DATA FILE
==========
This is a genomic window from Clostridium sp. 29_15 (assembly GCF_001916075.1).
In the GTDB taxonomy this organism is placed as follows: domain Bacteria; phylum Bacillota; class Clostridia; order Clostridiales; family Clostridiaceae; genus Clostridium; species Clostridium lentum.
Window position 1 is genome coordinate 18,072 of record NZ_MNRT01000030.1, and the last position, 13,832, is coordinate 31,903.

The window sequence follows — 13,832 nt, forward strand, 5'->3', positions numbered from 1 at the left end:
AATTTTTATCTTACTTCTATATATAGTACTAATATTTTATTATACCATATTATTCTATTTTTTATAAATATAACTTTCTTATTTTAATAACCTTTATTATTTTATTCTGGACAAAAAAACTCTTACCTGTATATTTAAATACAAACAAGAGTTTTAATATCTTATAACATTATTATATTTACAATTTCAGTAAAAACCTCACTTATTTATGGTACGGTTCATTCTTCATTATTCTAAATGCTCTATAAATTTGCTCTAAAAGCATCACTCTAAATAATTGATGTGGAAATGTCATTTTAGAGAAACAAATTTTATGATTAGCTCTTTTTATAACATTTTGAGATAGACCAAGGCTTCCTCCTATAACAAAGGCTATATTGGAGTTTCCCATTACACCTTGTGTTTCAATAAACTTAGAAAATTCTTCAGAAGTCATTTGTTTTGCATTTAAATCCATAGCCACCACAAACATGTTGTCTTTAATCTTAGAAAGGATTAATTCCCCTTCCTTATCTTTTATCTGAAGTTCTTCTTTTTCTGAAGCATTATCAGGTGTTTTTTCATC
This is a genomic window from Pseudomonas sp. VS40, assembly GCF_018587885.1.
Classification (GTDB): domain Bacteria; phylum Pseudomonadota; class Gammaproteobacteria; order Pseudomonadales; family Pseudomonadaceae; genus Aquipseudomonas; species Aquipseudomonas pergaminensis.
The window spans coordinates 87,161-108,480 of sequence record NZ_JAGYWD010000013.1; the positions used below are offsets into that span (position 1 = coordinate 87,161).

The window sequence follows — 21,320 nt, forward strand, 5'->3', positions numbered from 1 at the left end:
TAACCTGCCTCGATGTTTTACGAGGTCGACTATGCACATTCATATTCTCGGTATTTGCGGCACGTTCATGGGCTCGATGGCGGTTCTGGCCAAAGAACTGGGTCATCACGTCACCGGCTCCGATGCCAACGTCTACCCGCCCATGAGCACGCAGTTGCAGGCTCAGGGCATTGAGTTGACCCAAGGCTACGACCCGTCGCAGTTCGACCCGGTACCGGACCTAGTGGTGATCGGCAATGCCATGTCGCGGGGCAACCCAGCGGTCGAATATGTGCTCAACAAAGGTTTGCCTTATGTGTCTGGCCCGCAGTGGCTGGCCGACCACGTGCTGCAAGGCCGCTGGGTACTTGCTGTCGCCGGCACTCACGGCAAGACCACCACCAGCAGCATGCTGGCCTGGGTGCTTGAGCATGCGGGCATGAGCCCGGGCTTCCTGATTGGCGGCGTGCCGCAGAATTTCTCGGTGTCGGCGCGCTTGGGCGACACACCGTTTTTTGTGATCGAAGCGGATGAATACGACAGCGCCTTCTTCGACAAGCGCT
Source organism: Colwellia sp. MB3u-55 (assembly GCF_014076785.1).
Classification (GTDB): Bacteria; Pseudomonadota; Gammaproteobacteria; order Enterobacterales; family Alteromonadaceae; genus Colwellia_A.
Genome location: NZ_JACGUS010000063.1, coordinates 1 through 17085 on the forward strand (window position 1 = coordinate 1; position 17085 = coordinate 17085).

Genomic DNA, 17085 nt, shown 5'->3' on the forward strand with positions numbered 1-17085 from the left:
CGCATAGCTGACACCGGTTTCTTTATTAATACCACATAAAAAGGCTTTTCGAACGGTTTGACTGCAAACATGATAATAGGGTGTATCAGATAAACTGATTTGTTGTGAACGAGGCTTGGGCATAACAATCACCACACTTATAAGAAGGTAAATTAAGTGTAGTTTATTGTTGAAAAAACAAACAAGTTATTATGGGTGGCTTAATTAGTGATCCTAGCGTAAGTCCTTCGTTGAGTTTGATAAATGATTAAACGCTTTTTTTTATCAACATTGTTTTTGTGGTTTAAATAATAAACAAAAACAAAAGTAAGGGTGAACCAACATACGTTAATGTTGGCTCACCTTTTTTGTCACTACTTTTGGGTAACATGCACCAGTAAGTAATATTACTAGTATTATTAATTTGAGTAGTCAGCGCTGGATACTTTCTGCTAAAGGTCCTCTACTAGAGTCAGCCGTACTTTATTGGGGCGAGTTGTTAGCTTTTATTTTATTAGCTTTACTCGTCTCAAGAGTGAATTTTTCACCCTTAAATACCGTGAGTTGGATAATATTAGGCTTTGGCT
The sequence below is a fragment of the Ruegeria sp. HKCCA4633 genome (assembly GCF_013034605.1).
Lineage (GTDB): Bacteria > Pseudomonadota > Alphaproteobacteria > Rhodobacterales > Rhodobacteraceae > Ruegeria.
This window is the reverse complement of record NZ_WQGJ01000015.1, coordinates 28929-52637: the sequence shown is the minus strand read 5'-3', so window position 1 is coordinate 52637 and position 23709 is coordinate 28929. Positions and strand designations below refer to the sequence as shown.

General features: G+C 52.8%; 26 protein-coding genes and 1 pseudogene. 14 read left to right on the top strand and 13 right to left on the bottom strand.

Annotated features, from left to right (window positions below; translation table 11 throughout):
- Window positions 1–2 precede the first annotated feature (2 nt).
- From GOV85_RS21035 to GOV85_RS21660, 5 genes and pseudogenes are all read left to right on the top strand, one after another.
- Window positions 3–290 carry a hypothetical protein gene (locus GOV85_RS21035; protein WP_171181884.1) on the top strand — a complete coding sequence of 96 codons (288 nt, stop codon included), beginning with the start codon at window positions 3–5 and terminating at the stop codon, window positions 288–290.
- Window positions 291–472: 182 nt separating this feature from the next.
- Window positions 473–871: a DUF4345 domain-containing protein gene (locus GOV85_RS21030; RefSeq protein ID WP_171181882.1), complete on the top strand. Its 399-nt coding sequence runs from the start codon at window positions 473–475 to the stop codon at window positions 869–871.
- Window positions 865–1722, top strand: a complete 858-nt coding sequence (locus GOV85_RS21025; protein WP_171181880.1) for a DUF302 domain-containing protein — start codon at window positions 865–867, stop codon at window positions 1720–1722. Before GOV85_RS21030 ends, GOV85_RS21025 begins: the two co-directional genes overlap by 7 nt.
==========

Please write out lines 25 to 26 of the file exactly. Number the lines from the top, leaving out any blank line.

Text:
- Window positions 473–871: a DUF4345 domain-containing protein gene (locus GOV85_RS21030; RefSeq protein ID WP_171181882.1), complete on the top strand. Its 399-nt coding sequence runs from the start codon at window positions 473–475 to the stop codon at window positions 869–871.
- Window positions 865–1722, top strand: a complete 858-nt coding sequence (locus GOV85_RS21025; protein WP_171181880.1) for a DUF302 domain-containing protein — start codon at window positions 865–867, stop codon at window positions 1720–1722. Before GOV85_RS21030 ends, GOV85_RS21025 begins: the two co-directional genes overlap by 7 nt.